A broader release schedule could positively affect retailers such as GameStop and make them more attractive to the investment community as they will have more months of strong sales to hedge themselves against any negative short-term economic factors

It’s the same logic we enthusiasts have been using against game developers for years: while releasing at the end of the year is good for those who can stand out from the pack, just as many titles see decreased sales from increased competition. The logic hasn’t changed from last year, and sales numbers this holiday season were up from last year, so why expect change? While Jesse doesn’t offer an explanation for the publishers’ change of heart, he does provide ample evidence for his claims.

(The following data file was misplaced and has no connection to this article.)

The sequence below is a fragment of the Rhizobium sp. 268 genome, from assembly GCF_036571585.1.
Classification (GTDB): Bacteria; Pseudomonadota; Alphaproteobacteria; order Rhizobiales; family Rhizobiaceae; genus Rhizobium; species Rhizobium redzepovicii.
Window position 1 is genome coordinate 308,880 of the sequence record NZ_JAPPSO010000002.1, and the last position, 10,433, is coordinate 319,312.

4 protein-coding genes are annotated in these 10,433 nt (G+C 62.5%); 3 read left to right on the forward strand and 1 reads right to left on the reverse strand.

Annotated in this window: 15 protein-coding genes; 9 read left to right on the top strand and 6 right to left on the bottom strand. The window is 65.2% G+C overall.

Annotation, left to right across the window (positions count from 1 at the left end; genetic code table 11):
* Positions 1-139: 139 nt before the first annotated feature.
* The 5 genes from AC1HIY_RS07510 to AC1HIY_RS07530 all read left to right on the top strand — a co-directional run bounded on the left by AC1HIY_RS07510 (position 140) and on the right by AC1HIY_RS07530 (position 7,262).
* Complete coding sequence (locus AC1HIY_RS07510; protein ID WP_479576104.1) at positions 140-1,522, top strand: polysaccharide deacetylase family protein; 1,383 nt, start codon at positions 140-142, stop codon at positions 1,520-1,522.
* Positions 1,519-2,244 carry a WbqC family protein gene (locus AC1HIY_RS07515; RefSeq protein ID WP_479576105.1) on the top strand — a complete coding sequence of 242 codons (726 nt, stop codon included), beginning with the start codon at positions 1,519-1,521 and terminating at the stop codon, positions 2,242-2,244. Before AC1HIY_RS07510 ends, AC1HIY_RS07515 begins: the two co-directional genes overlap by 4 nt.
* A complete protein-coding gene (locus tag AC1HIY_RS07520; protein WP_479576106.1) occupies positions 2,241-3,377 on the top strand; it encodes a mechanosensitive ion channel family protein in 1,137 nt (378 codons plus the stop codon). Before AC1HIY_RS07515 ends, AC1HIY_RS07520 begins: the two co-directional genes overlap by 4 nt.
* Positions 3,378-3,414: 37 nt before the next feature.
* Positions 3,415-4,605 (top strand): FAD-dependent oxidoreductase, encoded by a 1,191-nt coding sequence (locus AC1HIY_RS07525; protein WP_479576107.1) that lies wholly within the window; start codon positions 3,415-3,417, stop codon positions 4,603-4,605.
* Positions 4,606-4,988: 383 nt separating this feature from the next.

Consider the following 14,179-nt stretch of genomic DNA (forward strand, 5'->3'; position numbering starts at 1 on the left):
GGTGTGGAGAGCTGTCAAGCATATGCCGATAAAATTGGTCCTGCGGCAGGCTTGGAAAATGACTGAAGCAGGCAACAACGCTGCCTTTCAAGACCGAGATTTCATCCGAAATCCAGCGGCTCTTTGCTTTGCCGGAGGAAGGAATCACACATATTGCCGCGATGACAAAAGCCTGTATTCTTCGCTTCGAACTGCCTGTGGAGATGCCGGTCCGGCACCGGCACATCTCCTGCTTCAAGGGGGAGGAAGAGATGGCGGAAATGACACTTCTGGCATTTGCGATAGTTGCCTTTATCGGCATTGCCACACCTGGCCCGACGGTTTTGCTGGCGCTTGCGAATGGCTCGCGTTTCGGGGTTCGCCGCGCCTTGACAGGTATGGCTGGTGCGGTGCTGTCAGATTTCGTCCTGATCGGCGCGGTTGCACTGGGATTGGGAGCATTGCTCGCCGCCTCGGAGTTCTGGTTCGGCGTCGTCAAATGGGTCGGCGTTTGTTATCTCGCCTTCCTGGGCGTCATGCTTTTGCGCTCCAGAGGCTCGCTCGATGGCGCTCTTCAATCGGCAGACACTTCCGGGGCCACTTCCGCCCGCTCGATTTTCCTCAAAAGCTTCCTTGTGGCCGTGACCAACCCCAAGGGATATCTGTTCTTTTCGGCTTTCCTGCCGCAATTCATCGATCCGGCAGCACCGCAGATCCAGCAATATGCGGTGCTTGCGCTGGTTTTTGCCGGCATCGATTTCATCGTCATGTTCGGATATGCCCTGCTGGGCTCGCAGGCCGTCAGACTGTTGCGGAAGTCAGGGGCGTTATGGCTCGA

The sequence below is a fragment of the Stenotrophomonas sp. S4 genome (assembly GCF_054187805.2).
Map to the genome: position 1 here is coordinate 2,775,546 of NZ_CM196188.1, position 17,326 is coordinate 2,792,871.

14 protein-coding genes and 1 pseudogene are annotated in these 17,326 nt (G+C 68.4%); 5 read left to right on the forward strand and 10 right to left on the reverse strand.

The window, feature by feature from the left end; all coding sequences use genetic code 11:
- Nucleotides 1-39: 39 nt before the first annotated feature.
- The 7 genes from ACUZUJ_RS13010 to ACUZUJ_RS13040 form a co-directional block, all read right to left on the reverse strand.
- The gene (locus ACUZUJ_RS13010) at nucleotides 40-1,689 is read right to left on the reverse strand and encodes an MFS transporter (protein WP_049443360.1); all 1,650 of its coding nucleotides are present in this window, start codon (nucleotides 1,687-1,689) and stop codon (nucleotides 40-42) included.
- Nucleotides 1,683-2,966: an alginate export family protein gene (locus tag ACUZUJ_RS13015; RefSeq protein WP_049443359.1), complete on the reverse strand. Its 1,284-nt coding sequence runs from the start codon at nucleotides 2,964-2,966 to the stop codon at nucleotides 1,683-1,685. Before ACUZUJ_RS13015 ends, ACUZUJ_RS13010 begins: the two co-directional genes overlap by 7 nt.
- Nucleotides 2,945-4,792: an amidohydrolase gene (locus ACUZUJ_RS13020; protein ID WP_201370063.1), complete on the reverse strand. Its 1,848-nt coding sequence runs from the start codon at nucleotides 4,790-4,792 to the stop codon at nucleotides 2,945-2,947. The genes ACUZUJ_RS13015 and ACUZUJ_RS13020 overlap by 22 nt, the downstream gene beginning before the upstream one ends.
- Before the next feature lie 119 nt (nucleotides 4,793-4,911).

Before the first half of 2008 ends, we can expect the release of AAA titles such as Super Smash Bros. Brawl (expected to achieve 13.95 million units of GLS [global lifetime sales]), Wii Fit (expecting 8.7 million units of GLS), Grand Theft Auto IV (expecting 17 million units of GLS), and Metal Gear Solid 4 (expecting 4.7 million units of GLS).

While I’d be surprised if even half of that list actually releases in Q1 or Q2 2008, the point is well taken. This year’s early releases are the best recent memory. Call me cautiously optimistic that, burned by flops like Stranglehold and Blue Dragon, publishers will be less likely to flood the retail channel around the holiday season.

For more, see here.